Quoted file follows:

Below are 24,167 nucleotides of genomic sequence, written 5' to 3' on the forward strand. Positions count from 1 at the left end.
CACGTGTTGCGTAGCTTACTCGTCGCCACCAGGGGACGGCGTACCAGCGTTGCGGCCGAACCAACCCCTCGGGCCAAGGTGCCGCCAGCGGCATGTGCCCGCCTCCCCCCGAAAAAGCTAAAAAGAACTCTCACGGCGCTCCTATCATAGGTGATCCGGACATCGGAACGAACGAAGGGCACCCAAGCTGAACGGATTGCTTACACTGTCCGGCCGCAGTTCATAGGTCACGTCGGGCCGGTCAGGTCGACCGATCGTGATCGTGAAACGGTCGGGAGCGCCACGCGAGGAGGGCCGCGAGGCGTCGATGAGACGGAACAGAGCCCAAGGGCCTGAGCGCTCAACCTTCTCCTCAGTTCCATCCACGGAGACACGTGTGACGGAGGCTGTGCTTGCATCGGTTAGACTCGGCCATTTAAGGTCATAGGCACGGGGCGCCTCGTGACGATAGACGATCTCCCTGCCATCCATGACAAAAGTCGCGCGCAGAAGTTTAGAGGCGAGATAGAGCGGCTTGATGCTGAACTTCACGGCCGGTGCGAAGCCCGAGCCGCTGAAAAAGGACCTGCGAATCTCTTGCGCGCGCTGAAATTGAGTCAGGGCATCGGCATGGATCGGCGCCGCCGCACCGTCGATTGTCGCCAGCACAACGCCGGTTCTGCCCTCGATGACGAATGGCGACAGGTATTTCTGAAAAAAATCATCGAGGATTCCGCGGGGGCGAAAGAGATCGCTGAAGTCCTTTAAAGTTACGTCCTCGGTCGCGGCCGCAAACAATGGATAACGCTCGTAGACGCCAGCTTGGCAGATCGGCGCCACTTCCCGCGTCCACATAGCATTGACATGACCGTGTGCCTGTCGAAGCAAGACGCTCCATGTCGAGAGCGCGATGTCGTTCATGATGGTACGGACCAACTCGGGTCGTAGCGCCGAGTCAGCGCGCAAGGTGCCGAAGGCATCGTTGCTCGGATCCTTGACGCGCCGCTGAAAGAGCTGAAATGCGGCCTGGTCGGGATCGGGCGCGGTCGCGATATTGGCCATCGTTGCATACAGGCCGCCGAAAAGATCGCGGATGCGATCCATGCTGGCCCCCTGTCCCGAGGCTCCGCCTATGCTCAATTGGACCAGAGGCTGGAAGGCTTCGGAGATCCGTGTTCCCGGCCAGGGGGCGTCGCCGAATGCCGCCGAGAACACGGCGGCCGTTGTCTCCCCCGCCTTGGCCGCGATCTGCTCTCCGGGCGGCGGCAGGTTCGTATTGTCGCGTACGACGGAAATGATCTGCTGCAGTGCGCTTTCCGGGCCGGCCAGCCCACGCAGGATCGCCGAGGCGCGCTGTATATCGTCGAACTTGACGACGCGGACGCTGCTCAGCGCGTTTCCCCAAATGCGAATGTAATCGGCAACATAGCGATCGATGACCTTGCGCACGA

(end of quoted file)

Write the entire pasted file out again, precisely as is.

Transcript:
Below are 24,167 nucleotides of genomic sequence, written 5' to 3' on the forward strand. Positions count from 1 at the left end.
CACGTGTTGCGTAGCTTACTCGTCGCCACCAGGGGACGGCGTACCAGCGTTGCGGCCGAACCAACCCCTCGGGCCAAGGTGCCGCCAGCGGCATGTGCCCGCCTCCCCCCGAAAAAGCTAAAAAGAACTCTCACGGCGCTCCTATCATAGGTGATCCGGACATCGGAACGAACGAAGGGCACCCAAGCTGAACGGATTGCTTACACTGTCCGGCCGCAGTTCATAGGTCACGTCGGGCCGGTCAGGTCGACCGATCGTGATCGTGAAACGGTCGGGAGCGCCACGCGAGGAGGGCCGCGAGGCGTCGATGAGACGGAACAGAGCCCAAGGGCCTGAGCGCTCAACCTTCTCCTCAGTTCCATCCACGGAGACACGTGTGACGGAGGCTGTGCTTGCATCGGTTAGACTCGGCCATTTAAGGTCATAGGCACGGGGCGCCTCGTGACGATAGACGATCTCCCTGCCATCCATGACAAAAGTCGCGCGCAGAAGTTTAGAGGCGAGATAGAGCGGCTTGATGCTGAACTTCACGGCCGGTGCGAAGCCCGAGCCGCTGAAAAAGGACCTGCGAATCTCTTGCGCGCGCTGAAATTGAGTCAGGGCATCGGCATGGATCGGCGCCGCCGCACCGTCGATTGTCGCCAGCACAACGCCGGTTCTGCCCTCGATGACGAATGGCGACAGGTATTTCTGAAAAAAATCATCGAGGATTCCGCGGGGGCGAAAGAGATCGCTGAAGTCCTTTAAAGTTACGTCCTCGGTCGCGGCCGCAAACAATGGATAACGCTCGTAGACGCCAGCTTGGCAGATCGGCGCCACTTCCCGCGTCCACATAGCATTGACATGACCGTGTGCCTGTCGAAGCAAGACGCTCCATGTCGAGAGCGCGATGTCGTTCATGATGGTACGGACCAACTCGGGTCGTAGCGCCGAGTCAGCGCGCAAGGTGCCGAAGGCATCGTTGCTCGGATCCTTGACGCGCCGCTGAAAGAGCTGAAATGCGGCCTGGTCGGGATCGGGCGCGGTCGCGATATTGGCCATCGTTGCATACAGGCCGCCGAAAAGATCGCGGATGCGATCCATGCTGGCCCCCTGTCCCGAGGCTCCGCCTATGCTCAATTGGACCAGAGGCTGGAAGGCTTCGGAGATCCGTGTTCCCGGCCAGGGGGCGTCGCCGAATGCCGCCGAGAACACGGCGGCCGTTGTCTCCCCCGCCTTGGCCGCGATCTGCTCTCCGGGCGGCGGCAGGTTCGTATTGTCGCGTACGACGGAAATGATCTGCTGCAGTGCGCTTTCCGGGCCGGCCAGCCCACGCAGGATCGCCGAGGCGCGCTGTATATCGTCGAACTTGACGACGCGGACGCTGCTCAGCGCGTTTCCCCAAATGCGAATGTAATCGGCAACATAGCGATCGATGACCTTGCGCACGA